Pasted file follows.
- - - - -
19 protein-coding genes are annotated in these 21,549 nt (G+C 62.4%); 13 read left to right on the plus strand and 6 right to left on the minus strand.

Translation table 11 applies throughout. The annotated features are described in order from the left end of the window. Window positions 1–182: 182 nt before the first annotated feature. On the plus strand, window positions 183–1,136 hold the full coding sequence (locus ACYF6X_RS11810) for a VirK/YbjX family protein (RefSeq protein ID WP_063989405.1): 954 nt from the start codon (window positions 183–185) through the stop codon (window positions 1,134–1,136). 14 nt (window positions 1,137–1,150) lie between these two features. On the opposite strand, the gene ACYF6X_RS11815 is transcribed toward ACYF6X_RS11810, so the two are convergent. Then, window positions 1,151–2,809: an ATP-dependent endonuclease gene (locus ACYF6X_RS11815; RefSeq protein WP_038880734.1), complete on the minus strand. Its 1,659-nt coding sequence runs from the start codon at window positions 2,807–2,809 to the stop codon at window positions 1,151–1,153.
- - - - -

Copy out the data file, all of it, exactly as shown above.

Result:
19 protein-coding genes are annotated in these 21,549 nt (G+C 62.4%); 13 read left to right on the plus strand and 6 right to left on the minus strand.

Translation table 11 applies throughout. The annotated features are described in order from the left end of the window. Window positions 1–182: 182 nt before the first annotated feature. On the plus strand, window positions 183–1,136 hold the full coding sequence (locus ACYF6X_RS11810) for a VirK/YbjX family protein (RefSeq protein ID WP_063989405.1): 954 nt from the start codon (window positions 183–185) through the stop codon (window positions 1,134–1,136). 14 nt (window positions 1,137–1,150) lie between these two features. On the opposite strand, the gene ACYF6X_RS11815 is transcribed toward ACYF6X_RS11810, so the two are convergent. Then, window positions 1,151–2,809: an ATP-dependent endonuclease gene (locus ACYF6X_RS11815; RefSeq protein WP_038880734.1), complete on the minus strand. Its 1,659-nt coding sequence runs from the start codon at window positions 2,807–2,809 to the stop codon at window positions 1,151–1,153.